The nearly year-long positive trend in the U.S. housing sector is continuing. Existing home sales surged 10.1% in October to a seasonally adjusted annual rate of 6.1 million units, the National Association of Realtors announced Monday. That's the highest level for existing home sales in more than two years.
The consensus of economists surveyed by Bloomberg News had been for October existing home sales to come in at a 5.7 million unit annualized rate. The annualized existing sales number for September was revised to a 5.54 million units, and for August to 5.1 million units. Existing home sales are also up 23.5% in the past 12 months.Meanwhile, inventories of existing homes also fell 3.7% in October to a seven-month supply at the current sales pace, down from a revised eight-month supply in September. Inventories have fallen about 15% in the past year. Economists say a healthy, normal existing home sale market has a three- to five-month supply of homes available for sale.
A Pleasant October Surprise
Lawrence Yun, chief economist for the National Association of Realtors, says he's surprised at the size of the October sales gain. "Many buyers have been rushing to beat the deadline for the first-time buyer tax credit that was scheduled to expire at the end of this month, and similarly robust sales may be occurring in November," Yun says in a statement. "With such a sales spike, a measurable decline should be anticipated in December and early next year before another surge in spring and early summer."
Earlier this fall, Congress extended the $8,000 tax credit for first-time buyers, who now have until April 30, 2010, to sign a home purchase contract to qualify.
In addition, the U.S. median home price for all types of housing fell to $173,100 in October, down 7.1% in the past 12 months. Still, that's a smaller year-over-year price decline than the 8.5% drop recorded in September. Further, the median sale price for a single-family home fell 6.8% to $173,100; condos declined 10.4% to $172,900.
Economists and market analysts follow the monthly existing home sales statistic closely because previously owned homes account for the bulk of U.S. home sales. Moreover, these professionals follow U.S. housing activity because the sector does not operate in a vacuum. When homes are purchased, homeowners tend to buy durable goods and big-ticket items for their new homes: furniture, appliances, landscaping equipment, home-care supplies, etc. -- an uptrend in each of which is good news for the economy and bullish for U.S. stock markets.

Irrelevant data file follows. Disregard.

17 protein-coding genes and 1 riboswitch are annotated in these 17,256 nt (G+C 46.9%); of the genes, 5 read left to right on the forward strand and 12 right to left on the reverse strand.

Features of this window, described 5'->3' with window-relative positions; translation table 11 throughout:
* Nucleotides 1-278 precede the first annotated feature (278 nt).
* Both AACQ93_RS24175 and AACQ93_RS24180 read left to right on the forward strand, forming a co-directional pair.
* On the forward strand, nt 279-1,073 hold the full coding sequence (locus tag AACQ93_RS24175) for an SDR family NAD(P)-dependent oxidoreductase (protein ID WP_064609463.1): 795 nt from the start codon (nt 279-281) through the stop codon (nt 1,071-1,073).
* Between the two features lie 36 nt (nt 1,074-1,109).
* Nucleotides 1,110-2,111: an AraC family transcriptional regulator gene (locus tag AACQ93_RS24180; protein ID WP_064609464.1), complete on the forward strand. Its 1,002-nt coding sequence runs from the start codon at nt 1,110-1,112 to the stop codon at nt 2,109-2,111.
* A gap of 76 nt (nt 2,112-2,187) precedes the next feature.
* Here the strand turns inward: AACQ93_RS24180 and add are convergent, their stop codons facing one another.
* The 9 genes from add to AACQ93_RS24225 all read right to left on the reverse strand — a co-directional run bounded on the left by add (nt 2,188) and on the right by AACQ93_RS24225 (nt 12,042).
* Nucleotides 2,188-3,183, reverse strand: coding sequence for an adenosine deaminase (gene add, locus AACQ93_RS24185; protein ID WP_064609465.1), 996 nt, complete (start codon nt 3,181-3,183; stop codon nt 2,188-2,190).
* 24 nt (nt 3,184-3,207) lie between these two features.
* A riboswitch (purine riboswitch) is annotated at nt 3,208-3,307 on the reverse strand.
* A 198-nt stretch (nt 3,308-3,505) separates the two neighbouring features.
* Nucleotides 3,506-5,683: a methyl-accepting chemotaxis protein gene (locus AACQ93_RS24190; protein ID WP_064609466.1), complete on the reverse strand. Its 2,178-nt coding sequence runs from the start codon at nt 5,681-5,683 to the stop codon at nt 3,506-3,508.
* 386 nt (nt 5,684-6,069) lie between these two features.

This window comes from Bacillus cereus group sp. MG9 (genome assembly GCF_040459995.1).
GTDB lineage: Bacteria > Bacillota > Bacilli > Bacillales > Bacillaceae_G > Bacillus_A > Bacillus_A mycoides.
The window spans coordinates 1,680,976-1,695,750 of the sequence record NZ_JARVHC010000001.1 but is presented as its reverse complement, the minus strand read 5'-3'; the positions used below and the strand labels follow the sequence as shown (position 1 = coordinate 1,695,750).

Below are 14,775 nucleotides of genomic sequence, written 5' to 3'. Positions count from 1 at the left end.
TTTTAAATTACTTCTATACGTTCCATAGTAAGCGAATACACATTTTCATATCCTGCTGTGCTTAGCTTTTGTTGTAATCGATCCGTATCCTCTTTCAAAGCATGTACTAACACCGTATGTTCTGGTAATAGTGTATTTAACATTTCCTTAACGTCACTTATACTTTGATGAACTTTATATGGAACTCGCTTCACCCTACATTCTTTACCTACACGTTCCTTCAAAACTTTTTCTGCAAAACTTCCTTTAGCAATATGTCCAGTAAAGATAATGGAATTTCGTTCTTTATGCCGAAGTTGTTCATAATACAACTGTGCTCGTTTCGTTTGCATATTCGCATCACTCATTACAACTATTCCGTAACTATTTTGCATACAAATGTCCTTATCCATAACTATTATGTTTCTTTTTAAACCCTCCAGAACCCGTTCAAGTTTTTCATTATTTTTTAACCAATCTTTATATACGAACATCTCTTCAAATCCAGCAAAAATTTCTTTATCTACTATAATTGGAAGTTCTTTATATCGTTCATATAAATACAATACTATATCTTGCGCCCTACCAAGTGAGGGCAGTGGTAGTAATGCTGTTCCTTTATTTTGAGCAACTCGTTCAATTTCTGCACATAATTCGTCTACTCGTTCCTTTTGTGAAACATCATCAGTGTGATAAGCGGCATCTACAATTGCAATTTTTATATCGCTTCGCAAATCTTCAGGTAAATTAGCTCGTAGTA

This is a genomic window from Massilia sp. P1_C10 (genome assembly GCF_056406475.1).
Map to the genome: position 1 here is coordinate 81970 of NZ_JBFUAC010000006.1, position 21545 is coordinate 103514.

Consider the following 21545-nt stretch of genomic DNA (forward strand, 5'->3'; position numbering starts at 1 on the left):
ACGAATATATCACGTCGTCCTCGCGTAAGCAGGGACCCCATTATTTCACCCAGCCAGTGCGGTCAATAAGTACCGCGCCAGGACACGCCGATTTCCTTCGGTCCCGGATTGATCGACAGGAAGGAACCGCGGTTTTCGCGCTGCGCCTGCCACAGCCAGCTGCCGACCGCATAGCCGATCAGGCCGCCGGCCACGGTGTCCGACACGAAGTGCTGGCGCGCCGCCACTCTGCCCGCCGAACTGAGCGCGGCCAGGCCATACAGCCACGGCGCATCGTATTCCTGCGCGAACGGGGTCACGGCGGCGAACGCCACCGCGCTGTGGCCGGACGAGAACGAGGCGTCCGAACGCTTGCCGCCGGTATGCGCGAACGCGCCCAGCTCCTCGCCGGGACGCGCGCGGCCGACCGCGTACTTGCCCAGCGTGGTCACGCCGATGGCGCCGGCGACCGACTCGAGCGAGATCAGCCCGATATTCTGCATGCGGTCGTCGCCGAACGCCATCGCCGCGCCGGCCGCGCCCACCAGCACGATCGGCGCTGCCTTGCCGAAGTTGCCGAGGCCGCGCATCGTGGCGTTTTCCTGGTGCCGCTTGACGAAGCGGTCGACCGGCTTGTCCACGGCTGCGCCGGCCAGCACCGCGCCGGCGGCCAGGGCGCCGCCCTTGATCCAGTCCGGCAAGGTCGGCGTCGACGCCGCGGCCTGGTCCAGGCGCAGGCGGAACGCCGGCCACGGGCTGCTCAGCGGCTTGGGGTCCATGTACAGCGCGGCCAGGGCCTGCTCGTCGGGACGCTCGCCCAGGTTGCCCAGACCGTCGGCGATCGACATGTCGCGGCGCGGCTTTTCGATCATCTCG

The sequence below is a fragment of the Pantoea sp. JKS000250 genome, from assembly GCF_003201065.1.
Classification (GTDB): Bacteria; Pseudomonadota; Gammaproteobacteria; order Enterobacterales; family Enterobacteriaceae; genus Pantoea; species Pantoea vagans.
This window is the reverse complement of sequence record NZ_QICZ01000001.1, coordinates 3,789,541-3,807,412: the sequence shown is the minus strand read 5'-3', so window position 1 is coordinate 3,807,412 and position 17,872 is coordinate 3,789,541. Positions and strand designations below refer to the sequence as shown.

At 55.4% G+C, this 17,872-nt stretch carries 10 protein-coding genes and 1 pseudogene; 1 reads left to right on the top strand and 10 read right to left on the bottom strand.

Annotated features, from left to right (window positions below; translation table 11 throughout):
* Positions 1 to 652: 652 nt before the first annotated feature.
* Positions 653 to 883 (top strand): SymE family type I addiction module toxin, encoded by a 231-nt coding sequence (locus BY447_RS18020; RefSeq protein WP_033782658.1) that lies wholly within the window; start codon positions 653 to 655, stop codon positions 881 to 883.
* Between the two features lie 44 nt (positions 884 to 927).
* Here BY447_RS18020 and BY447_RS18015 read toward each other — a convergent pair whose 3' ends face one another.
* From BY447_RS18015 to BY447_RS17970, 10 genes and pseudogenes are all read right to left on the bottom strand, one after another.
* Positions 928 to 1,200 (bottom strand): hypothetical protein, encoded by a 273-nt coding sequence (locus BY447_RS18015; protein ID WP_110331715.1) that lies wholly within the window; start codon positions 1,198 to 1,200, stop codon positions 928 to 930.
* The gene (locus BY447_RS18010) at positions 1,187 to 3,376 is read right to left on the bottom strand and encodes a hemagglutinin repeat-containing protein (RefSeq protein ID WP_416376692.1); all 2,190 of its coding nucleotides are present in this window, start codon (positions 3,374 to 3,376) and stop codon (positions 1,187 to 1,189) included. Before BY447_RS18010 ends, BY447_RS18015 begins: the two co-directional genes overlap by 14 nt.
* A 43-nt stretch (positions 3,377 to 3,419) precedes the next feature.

By region, in October existing home sales increased 11.6% in the Northeast, where the median price fell 2.6% to $235,400 compared to a year ago; sales surged 14.4% in the Midwest, where the median price gained 1.1% to $147,600; in the South, sales rose 12.7%, with the median price dropping 6.3% to $151,100; in the West, sales rose 1.6%, with the median price plunging 14.7% to $220,200.
October was another good month for existing homes sales, and the housing sector recovery story remains in place. Two key takeaways from the month's data: Inventories plunged again, down one month's worth of sales, to a seven-month supply at the current sales sales. If that trend continues, supplies could reach normal levels in about a half a year. Second, the price decline of homes appears to be moderating, although the trend varies by region: The Midwest actually registered a year-over-year price gain, up 1.1%, in October. (There's even some sporadic, regional evidence of homes receiving multiple bids.) Provided sales continue to rise, sopping up excess supply, housing should provide a modest tailwind to the U.S. economy in 2010.
Existing home sales jump 10.1% in October